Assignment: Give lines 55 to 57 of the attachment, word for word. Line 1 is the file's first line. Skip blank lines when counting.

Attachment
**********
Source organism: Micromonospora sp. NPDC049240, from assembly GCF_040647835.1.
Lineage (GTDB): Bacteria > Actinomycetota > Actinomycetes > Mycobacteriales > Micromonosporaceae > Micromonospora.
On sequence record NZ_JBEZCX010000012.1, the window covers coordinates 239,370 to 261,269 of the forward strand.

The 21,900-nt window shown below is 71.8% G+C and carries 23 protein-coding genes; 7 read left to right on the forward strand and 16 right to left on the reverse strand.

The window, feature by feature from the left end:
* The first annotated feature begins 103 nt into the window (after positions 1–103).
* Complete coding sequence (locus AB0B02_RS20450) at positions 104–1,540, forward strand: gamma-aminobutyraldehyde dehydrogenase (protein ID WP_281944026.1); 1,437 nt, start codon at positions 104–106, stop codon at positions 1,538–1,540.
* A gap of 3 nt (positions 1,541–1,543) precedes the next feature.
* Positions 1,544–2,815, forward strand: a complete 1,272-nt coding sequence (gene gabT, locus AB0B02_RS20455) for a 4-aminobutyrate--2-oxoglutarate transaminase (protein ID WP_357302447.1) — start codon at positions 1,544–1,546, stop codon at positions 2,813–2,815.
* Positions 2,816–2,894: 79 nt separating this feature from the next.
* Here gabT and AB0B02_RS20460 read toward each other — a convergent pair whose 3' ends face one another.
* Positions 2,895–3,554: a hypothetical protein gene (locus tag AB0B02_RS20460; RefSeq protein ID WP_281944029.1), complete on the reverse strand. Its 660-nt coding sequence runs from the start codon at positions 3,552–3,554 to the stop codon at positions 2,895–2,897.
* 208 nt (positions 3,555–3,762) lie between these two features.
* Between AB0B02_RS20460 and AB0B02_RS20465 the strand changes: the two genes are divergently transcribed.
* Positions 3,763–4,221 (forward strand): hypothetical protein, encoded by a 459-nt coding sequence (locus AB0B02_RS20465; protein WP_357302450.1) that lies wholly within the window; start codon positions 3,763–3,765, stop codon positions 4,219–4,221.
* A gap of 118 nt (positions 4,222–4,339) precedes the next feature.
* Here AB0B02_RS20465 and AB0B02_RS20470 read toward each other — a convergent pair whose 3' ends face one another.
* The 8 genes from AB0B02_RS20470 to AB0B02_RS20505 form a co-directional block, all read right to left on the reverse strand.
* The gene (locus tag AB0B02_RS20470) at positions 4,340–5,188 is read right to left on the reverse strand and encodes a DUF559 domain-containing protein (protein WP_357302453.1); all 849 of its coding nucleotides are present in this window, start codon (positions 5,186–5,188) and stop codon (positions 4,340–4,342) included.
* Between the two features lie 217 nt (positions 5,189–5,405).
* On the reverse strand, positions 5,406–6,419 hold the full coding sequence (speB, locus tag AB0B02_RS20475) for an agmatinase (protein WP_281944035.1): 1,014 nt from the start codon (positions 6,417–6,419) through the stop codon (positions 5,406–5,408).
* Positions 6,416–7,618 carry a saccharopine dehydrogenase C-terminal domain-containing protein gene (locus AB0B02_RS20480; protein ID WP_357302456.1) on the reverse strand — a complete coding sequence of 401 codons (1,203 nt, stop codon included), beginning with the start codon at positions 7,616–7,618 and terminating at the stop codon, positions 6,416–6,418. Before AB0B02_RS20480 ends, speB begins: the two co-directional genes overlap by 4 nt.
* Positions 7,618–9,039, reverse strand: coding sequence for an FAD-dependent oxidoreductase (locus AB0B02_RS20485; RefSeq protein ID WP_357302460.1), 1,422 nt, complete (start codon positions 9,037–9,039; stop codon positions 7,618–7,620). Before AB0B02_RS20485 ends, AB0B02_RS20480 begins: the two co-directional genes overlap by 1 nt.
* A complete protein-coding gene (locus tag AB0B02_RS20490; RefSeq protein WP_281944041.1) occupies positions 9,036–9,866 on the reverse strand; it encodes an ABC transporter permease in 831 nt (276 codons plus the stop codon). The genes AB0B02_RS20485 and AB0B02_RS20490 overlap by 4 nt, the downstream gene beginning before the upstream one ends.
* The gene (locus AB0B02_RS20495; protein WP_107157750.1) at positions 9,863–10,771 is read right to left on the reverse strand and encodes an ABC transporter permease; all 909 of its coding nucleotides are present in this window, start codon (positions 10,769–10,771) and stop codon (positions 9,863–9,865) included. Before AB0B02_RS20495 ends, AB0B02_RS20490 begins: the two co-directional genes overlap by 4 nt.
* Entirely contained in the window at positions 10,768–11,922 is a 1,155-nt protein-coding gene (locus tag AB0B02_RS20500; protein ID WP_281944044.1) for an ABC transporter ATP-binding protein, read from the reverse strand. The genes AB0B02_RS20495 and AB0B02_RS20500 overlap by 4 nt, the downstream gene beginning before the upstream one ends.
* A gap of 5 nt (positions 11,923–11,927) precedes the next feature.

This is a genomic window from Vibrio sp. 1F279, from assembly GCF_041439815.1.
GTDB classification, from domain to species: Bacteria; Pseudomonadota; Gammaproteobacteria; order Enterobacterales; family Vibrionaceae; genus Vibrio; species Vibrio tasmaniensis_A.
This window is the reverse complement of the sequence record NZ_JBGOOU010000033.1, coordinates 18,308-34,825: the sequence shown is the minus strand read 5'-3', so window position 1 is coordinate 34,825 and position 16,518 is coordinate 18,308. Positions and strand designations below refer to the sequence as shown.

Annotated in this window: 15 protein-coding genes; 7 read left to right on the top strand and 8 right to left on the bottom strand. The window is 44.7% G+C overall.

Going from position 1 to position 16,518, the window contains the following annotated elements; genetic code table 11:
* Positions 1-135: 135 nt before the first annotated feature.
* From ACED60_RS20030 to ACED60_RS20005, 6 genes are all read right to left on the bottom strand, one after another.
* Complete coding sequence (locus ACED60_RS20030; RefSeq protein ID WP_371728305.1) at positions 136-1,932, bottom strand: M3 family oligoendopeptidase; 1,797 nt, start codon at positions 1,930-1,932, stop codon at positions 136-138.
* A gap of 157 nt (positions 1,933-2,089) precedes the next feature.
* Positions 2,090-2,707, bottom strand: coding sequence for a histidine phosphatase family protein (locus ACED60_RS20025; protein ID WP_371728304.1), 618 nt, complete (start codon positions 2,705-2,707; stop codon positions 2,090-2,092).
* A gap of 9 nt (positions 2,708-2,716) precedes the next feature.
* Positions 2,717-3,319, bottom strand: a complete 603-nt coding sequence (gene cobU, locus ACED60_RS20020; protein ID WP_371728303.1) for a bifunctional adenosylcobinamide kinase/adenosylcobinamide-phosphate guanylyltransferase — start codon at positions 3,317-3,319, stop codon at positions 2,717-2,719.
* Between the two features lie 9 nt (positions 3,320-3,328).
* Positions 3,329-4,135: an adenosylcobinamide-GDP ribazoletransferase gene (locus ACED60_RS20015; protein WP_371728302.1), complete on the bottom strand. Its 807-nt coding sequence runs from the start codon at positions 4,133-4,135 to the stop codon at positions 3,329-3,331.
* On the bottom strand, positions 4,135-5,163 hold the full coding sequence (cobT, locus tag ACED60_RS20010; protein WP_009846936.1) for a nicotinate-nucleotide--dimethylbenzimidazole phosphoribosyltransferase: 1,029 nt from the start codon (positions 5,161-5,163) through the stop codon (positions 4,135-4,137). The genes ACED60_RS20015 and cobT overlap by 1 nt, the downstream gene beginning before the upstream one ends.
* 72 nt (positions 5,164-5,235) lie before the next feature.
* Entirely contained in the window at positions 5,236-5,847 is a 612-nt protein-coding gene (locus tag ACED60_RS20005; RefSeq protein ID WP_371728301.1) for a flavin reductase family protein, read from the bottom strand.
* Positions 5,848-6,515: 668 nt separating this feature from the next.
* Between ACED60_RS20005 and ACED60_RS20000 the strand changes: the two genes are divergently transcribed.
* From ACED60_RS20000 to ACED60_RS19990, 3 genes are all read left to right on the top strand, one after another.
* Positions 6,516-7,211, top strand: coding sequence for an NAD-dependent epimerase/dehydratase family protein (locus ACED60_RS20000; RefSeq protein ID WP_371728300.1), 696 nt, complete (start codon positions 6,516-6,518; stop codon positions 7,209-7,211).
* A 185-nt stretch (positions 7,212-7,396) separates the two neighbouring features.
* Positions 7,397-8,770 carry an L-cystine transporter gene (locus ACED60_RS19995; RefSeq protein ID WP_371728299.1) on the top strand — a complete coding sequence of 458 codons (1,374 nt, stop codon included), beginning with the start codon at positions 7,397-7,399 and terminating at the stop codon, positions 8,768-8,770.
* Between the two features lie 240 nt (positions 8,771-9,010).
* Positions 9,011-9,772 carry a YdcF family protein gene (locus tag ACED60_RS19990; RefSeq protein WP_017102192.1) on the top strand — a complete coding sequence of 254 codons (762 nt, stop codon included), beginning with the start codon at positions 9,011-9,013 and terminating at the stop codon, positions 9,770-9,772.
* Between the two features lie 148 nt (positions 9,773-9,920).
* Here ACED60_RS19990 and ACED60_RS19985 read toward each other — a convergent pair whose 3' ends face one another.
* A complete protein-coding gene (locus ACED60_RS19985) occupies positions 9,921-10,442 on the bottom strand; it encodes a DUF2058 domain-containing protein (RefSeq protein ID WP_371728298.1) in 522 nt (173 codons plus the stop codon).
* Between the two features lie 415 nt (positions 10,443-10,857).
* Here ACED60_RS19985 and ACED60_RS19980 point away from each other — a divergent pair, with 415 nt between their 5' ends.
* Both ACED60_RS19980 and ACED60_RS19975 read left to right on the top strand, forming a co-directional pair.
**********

* A complete protein-coding gene (locus ACED60_RS19985) occupies positions 9,921-10,442 on the bottom strand; it encodes a DUF2058 domain-containing protein (RefSeq protein ID WP_371728298.1) in 522 nt (173 codons plus the stop codon).
* Between the two features lie 415 nt (positions 10,443-10,857).
* Here ACED60_RS19985 and ACED60_RS19980 point away from each other — a divergent pair, with 415 nt between their 5' ends.